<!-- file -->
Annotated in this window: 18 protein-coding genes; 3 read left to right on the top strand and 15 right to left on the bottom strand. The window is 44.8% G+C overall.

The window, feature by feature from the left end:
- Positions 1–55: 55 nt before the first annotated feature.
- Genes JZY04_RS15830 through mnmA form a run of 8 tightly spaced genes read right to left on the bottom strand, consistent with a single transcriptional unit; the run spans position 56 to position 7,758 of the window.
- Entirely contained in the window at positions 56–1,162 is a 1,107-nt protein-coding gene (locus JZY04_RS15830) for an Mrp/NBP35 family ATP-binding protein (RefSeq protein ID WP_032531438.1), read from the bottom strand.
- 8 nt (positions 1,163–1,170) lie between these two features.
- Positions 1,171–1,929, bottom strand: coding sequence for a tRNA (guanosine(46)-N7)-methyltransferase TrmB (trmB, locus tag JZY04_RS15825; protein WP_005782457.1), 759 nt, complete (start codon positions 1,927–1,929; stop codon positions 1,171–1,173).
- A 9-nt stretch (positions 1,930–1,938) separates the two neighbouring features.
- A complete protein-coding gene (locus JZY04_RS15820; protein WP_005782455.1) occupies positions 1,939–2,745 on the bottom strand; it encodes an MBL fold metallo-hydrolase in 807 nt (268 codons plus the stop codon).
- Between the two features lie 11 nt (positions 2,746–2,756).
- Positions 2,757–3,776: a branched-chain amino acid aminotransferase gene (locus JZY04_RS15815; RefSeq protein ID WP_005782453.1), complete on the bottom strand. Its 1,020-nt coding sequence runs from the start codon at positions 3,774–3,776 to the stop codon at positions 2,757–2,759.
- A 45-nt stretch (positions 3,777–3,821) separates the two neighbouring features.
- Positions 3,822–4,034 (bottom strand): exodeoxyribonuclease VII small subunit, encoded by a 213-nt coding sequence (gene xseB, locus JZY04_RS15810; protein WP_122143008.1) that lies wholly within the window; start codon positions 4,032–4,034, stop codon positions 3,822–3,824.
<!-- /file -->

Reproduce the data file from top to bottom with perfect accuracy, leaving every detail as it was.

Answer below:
Annotated in this window: 18 protein-coding genes; 3 read left to right on the top strand and 15 right to left on the bottom strand. The window is 44.8% G+C overall.

The window, feature by feature from the left end:
- Positions 1–55: 55 nt before the first annotated feature.
- Genes JZY04_RS15830 through mnmA form a run of 8 tightly spaced genes read right to left on the bottom strand, consistent with a single transcriptional unit; the run spans position 56 to position 7,758 of the window.
- Entirely contained in the window at positions 56–1,162 is a 1,107-nt protein-coding gene (locus JZY04_RS15830) for an Mrp/NBP35 family ATP-binding protein (RefSeq protein ID WP_032531438.1), read from the bottom strand.
- 8 nt (positions 1,163–1,170) lie between these two features.
- Positions 1,171–1,929, bottom strand: coding sequence for a tRNA (guanosine(46)-N7)-methyltransferase TrmB (trmB, locus tag JZY04_RS15825; protein WP_005782457.1), 759 nt, complete (start codon positions 1,927–1,929; stop codon positions 1,171–1,173).
- A 9-nt stretch (positions 1,930–1,938) separates the two neighbouring features.
- A complete protein-coding gene (locus JZY04_RS15820; protein WP_005782455.1) occupies positions 1,939–2,745 on the bottom strand; it encodes an MBL fold metallo-hydrolase in 807 nt (268 codons plus the stop codon).
- Between the two features lie 11 nt (positions 2,746–2,756).
- Positions 2,757–3,776: a branched-chain amino acid aminotransferase gene (locus JZY04_RS15815; RefSeq protein ID WP_005782453.1), complete on the bottom strand. Its 1,020-nt coding sequence runs from the start codon at positions 3,774–3,776 to the stop codon at positions 2,757–2,759.
- A 45-nt stretch (positions 3,777–3,821) separates the two neighbouring features.
- Positions 3,822–4,034 (bottom strand): exodeoxyribonuclease VII small subunit, encoded by a 213-nt coding sequence (gene xseB, locus JZY04_RS15810; protein WP_122143008.1) that lies wholly within the window; start codon positions 4,032–4,034, stop codon positions 3,822–3,824.